What are lows in interest rates, energy and commodities telling us?

The interest rate rule-of-thumb is that 10 year government bonds are approximately equal to nominal GDP.  Global and US nominal GDP forecasts for 2015 are in the ballpark of 4.8%.   The rule-of-thumb is obviously out of kilter when we consider current 10 year government interest rates from around the world:

Russia 16.05%

Greece 8.68%

India 7.77%

Brazil 4.14%

China 3.59%

New Zealand 3.42%

Mexico 3.33%

Portugal 2.63%

Australia 2.56%

South Korea 2.38%

Singapore 1.92%

United States 1.86%

Italy 1.72%

Canada 1.57%

Spain 1.54%

Britain 1.51%

Hong Kong 1.46%

France 0.65%

Netherlands 0.48%

Germany 0.42%

Japan 0.42%

Japan 0.24%

Switzerland 0.15%

High interest rates in Russia and Greece are due to extreme inflation not economic growth [nominal GDP is the sum of real GDP plus inflation].  Low rates in Japan and Western Europe are a reflection of deflation and recession.

US interest rates are declining in spite of the Federal Reserve ending Quantitative Easing (QE3) and reported economic growth.  In fact, the US 10 year Treasury has only been lower during the summer of 2012 prior to the Fed starting up the printing presses to begin QE3.  [A burgeoning economic recovery should be accompanied by higher interest rates.]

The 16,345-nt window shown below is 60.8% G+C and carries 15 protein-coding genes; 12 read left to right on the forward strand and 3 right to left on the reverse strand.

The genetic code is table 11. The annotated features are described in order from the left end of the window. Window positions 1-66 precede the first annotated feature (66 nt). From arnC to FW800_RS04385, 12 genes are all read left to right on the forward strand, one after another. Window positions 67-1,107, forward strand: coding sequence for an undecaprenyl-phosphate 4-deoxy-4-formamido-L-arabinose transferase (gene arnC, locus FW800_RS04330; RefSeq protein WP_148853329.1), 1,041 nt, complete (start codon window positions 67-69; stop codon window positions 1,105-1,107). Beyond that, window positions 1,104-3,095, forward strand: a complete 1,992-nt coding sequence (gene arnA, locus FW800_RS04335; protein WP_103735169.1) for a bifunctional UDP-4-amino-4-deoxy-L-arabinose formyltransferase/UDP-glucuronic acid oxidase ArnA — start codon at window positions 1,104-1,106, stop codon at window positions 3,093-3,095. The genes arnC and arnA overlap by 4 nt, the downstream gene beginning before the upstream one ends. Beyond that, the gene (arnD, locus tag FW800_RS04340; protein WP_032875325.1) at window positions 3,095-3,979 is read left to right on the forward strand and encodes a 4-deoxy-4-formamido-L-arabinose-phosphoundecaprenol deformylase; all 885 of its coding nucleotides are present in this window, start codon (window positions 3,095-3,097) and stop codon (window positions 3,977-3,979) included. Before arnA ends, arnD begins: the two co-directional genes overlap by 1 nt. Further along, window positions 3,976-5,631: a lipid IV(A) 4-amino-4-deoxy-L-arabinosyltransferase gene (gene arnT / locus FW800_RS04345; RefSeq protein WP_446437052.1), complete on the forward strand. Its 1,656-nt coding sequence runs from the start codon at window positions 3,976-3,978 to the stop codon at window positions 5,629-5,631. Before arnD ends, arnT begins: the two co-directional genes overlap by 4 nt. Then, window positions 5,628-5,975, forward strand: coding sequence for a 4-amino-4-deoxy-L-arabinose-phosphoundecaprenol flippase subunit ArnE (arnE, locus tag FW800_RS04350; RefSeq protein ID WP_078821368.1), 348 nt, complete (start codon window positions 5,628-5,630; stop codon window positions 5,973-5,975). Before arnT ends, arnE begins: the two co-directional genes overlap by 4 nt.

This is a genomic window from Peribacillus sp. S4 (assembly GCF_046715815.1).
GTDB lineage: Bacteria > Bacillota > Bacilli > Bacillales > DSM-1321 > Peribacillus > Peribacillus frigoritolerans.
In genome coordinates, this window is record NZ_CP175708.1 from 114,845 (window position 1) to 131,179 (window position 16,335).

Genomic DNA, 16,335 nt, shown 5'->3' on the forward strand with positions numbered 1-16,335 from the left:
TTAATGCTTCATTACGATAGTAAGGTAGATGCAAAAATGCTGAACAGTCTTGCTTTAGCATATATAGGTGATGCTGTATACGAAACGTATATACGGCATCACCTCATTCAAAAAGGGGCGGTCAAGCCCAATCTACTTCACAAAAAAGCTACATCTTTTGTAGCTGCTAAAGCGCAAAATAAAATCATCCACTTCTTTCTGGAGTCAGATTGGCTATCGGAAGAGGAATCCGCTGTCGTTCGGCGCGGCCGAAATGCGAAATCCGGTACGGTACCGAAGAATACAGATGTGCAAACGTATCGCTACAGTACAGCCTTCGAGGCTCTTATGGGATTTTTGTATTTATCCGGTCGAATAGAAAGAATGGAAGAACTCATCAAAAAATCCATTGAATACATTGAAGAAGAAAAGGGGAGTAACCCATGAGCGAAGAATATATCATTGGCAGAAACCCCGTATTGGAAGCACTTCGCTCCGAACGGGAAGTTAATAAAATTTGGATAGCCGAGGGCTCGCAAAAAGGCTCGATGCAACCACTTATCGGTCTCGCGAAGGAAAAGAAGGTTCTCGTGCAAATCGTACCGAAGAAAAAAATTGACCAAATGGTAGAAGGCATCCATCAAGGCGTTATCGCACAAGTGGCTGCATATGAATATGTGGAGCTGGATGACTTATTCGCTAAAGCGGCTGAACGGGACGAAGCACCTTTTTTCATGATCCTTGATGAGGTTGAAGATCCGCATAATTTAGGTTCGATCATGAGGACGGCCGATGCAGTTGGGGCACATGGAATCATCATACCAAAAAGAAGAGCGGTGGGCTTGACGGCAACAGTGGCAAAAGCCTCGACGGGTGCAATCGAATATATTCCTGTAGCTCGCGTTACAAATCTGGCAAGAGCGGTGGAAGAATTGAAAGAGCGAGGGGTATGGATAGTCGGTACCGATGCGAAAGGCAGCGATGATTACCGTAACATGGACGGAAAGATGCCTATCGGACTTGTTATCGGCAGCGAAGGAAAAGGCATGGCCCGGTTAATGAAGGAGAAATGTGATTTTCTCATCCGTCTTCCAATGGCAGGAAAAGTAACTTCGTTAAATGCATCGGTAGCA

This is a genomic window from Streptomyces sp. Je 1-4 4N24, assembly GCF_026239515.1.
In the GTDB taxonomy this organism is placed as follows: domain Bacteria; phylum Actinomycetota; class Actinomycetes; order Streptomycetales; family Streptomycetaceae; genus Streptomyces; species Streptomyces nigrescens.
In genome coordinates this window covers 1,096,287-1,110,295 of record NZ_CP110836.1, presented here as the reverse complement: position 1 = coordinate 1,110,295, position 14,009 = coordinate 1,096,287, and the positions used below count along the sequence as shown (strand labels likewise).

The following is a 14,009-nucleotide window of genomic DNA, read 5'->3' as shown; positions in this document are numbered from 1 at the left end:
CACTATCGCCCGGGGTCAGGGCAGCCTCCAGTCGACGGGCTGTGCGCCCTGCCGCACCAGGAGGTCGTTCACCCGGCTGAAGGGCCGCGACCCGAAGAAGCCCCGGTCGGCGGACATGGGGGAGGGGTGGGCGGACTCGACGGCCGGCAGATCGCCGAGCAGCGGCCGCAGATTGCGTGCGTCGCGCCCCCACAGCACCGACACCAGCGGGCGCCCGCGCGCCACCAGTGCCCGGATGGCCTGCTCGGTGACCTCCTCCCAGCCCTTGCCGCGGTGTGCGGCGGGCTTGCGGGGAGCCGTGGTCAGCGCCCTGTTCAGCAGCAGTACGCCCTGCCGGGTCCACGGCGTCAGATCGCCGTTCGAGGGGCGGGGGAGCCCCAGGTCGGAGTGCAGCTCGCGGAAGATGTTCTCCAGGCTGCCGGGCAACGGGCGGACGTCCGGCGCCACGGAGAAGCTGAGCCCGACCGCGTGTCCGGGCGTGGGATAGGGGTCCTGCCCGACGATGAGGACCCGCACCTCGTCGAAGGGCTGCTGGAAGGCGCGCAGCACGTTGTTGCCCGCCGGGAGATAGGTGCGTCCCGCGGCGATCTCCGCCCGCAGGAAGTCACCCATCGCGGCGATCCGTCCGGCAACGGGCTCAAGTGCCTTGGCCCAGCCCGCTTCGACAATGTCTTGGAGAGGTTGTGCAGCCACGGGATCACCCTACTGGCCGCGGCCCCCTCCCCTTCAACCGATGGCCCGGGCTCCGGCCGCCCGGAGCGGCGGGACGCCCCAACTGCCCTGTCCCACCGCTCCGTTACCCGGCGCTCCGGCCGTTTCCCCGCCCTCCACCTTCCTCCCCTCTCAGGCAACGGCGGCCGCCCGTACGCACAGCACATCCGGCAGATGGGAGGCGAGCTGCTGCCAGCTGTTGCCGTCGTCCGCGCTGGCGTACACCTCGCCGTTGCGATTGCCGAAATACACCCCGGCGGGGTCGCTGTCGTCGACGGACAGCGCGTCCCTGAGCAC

With the S&P500 at allegedly fair value and within 4% of record highs, why are rates at historic lows?  The most likely answer is that Emerging Market slowdowns and recession in Japan/Europe are exporting deflation to the US.

So why aren’t US equity markets even higher?  Why would investors want to tie their money up in low yielding Treasuries if stocks supposedly offer an 8% total return?

Fear must be overtaking greed.

Oil and copper prices (both barometers for economic growth) are at 6 year lows, reflecting a soft global market for all commodities.

The world is experiencing a triple convergence of CHEAP money, energy, and commodities- we’re either poised for explosive growth or a major correction.

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